Saturday, January 12, 2013

The Fire Rises

I didn’t care about politics two years ago. Every politician I saw on television was interchangeable. I knew, like many people, that we vote every four years and that one-third of the Senate and the entire House of Representatives were under the microscope for slights real or imagined against any number of interest groups. I was vaguely interested if only because of the sideshows that usually develop during Election Season:  Politician A says something foolish, Politician B gets caught up in a sex or ethics scandal and Politician C claims that America is on the way to theocracy/socialism/anarchy. Listen to CNN, FOX News, NPR or any other alphabet station and pretty soon your choices are A) go insane or B) stop caring.

When the Tea Party originally rose to prominence and started unseating moderate office holders across the nation in the 2010 midterm elections, people noticed that something was going on. As the Tea Party became a powerful force and ideologically pure voice, the idea that grassroots activism actually worked spread like wildfire. The Tea Party received both praise and criticism from the public and political spheres. At that point, I still considered it a form of backlash from having a black man elected as President of the United States and kept moving. I was raised in a moderate Democratic household and seeing a president that looked like me showed that it could be done and that many of the dreams and goals I had weren’t a waste of time and energy.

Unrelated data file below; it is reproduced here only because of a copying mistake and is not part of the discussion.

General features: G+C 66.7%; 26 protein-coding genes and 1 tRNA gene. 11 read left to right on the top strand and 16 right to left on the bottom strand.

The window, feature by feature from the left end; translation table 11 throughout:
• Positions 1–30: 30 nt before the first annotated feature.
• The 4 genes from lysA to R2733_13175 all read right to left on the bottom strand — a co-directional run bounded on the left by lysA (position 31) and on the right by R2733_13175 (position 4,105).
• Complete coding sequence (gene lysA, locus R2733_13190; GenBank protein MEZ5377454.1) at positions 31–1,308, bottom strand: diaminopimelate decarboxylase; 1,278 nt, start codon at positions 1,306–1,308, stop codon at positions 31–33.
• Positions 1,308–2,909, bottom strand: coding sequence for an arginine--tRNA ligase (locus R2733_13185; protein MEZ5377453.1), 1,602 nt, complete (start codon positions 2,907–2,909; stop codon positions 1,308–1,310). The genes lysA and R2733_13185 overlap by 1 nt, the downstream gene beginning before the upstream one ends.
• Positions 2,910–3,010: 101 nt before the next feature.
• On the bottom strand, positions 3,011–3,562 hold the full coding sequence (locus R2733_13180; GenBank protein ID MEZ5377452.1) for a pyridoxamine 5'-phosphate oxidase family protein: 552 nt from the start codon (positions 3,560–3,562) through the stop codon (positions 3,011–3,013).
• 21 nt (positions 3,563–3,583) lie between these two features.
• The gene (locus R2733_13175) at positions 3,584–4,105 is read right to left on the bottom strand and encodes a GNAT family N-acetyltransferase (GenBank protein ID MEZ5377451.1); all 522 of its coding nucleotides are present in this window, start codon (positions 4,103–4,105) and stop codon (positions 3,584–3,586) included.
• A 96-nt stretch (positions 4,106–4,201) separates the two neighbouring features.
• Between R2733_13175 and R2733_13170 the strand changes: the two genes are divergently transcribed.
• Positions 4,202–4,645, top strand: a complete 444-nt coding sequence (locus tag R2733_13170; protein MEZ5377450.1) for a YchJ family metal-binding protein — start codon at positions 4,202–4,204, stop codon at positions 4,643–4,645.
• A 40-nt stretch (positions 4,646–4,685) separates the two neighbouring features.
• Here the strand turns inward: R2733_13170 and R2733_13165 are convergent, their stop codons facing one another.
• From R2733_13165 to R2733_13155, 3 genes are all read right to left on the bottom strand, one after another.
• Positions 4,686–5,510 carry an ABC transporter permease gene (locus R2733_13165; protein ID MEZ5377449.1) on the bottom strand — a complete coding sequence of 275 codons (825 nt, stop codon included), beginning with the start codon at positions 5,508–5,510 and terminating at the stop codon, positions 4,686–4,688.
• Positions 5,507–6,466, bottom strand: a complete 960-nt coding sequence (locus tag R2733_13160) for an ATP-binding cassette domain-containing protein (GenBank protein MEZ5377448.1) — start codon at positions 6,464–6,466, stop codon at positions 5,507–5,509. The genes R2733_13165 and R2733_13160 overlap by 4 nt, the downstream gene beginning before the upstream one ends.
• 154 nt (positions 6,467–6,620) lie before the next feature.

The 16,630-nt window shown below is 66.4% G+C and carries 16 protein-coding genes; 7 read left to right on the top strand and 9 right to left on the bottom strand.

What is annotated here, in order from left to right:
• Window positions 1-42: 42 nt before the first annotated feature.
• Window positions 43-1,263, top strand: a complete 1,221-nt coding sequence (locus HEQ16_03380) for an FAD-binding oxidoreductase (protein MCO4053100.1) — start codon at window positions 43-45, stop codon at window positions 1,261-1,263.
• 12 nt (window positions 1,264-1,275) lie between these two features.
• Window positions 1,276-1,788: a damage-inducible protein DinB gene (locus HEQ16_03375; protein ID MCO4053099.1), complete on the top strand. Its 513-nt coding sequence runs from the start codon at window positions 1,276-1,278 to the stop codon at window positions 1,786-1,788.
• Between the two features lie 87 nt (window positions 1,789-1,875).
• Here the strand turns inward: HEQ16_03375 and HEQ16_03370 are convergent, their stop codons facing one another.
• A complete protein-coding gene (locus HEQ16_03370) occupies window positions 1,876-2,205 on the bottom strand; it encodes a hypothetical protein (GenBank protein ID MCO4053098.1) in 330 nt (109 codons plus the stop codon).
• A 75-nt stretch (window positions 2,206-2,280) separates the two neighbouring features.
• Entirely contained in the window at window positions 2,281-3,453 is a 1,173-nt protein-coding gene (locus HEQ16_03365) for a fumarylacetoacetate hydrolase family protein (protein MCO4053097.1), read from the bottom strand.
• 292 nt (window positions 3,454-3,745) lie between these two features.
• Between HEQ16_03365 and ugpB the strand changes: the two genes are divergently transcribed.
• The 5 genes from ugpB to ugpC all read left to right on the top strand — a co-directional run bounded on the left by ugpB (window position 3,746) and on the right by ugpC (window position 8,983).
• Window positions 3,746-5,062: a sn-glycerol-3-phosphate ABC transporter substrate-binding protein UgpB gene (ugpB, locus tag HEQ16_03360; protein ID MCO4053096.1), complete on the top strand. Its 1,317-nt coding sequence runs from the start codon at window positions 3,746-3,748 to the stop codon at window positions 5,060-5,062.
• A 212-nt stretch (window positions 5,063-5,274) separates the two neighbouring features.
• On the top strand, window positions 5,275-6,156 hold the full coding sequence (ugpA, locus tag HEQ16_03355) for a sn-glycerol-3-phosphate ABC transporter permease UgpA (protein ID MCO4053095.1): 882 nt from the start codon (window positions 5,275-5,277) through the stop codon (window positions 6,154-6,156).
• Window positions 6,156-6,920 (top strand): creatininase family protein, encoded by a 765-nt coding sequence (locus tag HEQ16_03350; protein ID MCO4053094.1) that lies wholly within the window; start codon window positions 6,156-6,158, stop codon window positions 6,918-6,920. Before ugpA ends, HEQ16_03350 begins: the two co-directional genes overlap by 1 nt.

I wrote the Tea Party off, at first glance, as a group of angry old people that couldn’t get over the fact that America was changing(re: they lost)  and I didn’t look into them any further. I freely admit that it wasn’t the deepest thinking I’ve ever done but it was deep enough for me until one day in September of 2011. I was working as a Homeowner Concern Center Associate in Las Vegas as the first stirrings of the Occupy Wall Street movement started coming in. I wasn’t sure how I felt about them yet but the idea of starting a movement with like-minded people to engage in conversation about the issues of our day and solutions to solve them caught on to me. Before I could bring myself to agree with Occupy Wall Street, however, I had to know more about the group I’d written off.